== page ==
5 Steps to Start Machine Learning in the Cloud (2021)

Hello! In this post, we are going to discuss the five steps that I would take if I was rewinding back before I had ever touched a cloud platform and wanted to start doing machine learning on it. My path was a lot more circuitous than the one I outlined here. You’re getting a distillation of all of my pain and suffering haha. Anyways, step 1:

  1. Start expanding beyond Python. When I first started doing machine learning, I was obsessed with always using python for data manipulation. With real-world datasets, this is going to be difficult at best and impossible at worst. Companies have datasets that are easily in the 10’s of terabytes. In order to transform the data and do meaningful feature engineering on it, you’ll need to start learning a distributed computing framework like Spark. Bridge the gap by using PySpark. PySpark allows you to use a lot of the Python terminology so that learning Spark is more approachable. I was a lot more comfortable starting with PySpark rather than diving into something like Scala.
  2. Learn a cluster infrastructure where you can deploy hadoop. You can run Hadoop and spark locally on your computer, nothing requires spark to run on a computing cluster. However, you’re not going to be getting a speed advantage. If you really take the time in step 1 to learn about Spark and how it works, you’ll understand that this is ideal for processing large datasets with really parallelizable operations being done on it. My favorite choice is the Amazon EMR. The EMR consists of a master node as well as core and task nodes that are used as workers to compute a part of the total workload. There is a resource manager that controls the work and resources needed and delegates it to the core/task nodes.
  3. Learn by doing. It’s going to be really hard to learn Spark by reading, number 1 there are not a ton of really great Spark resources out there. And 2, try to take one of your local machine learning projects and get it running in the cloud. You’ll notice there A LOT of things that will need to change. For example, if you’re using sklearn, well that’s not very scalable meaning that you can’t really run it on multiple nodes. PySpark has a lot of built-in modules like random forest regressors or classifiers that can take the place of some sklearn functions, but the syntax is different. Sure, you can plop your python code up in the cloud, but that will be the same as running it on your local. I’ll emphasize again, the benefit of the cloud is mainly scalability – being able to run it on 10 computers instead of 1.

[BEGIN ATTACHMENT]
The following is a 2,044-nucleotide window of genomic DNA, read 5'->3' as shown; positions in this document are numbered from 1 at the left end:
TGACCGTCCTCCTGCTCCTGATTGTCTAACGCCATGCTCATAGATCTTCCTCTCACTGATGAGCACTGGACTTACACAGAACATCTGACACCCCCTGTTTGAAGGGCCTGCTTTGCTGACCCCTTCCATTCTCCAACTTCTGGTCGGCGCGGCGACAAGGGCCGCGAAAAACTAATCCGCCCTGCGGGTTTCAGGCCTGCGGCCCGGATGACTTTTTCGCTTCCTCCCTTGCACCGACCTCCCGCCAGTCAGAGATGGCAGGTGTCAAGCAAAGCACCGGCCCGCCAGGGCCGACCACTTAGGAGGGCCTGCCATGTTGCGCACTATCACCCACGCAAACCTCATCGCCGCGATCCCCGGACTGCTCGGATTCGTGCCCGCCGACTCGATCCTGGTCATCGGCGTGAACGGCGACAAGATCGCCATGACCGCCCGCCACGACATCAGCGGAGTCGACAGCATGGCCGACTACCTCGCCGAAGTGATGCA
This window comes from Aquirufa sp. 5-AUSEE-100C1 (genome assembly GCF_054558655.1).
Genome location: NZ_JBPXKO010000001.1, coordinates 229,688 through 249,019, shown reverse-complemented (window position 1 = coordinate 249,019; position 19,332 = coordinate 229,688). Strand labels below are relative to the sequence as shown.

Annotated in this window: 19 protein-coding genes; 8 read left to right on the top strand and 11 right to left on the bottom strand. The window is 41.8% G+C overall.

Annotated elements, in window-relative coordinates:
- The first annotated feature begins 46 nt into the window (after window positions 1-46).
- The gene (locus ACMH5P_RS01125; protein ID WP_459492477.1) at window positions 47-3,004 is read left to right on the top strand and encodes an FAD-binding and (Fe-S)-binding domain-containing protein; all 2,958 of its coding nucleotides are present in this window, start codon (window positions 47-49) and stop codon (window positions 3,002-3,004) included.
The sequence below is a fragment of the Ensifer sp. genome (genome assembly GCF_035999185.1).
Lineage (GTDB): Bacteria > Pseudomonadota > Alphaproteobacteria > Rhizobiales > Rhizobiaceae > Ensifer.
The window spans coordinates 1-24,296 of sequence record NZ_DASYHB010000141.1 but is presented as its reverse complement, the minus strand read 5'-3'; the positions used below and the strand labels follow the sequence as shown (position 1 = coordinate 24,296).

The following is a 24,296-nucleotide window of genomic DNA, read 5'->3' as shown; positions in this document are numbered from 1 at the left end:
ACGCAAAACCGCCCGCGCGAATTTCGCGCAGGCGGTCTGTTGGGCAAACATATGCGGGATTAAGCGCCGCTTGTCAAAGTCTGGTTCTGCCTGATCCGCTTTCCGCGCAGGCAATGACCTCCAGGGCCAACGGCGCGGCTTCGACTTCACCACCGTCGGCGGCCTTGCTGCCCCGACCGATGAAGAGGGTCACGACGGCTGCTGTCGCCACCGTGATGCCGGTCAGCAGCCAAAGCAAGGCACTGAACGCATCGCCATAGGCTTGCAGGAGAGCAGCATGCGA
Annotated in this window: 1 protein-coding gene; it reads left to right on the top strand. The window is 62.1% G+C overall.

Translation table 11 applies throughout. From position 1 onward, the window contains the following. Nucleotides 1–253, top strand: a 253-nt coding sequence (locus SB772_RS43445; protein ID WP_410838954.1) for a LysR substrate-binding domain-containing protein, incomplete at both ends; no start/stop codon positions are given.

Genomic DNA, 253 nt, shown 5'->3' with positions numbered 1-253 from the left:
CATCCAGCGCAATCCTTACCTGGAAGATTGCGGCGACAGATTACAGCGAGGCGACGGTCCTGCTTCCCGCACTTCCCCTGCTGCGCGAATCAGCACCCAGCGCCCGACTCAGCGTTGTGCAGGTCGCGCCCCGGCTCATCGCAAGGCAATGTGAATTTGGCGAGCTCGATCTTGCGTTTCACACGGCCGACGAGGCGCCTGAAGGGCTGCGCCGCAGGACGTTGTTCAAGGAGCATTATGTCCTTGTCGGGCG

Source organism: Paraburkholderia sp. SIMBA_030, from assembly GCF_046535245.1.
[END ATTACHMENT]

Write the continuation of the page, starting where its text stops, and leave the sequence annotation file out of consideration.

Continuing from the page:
4. Implement something that is production ready. Machine learning in the cloud is going to REALLY set you apart from others when you go to interview. There is a really wild clustering so to speak where people are able to get an opportunity to get lots of cloud computing experience or they aren’t. My experience was similar to how you need a job to get a job except it was in order to get cloud computing experience you need cloud computing experience. I remember I had one interview which was my second job, where I had some decent programming experience, data analytics experience, they required a bachelors. So I felt really qualified. They point blank asked if I had ever used the Amazon EMR – my answer to that was well, not really, but I’ve done tons of machine learning locally – I can always learn it! They were not thrilled with that. They want people who are ready to start the ground running with cloud tech. Most companies right now would way rather have a model that can be scaled and deployed to production rather than a local machine learning algorithm that has incredible accuracy. What good is that model if it can’t be scaled to terabytes of data? Less accuracy can be accepted if it means getting visibility into something that previously was invisible.
  5. Understand monitoring. With the EMR, it is so easy to just set it and forget it. Try to understand ways that you can easily monitor the EMR so that it’s working as expected. AWS does do a pretty good job of allowing you to do this right from the console. There are some other integrations that you can use too like Ganglia that can be installed when you go to spin up your EMR.

So in summary, start expanding your horizons beyond Python, push a local machine learning project to the cloud and try to understand how to make it run twice as fast if desired. Also know how to monitor the execution time and the cluster resources. That’s about all I have for you today – have a good day! BYE

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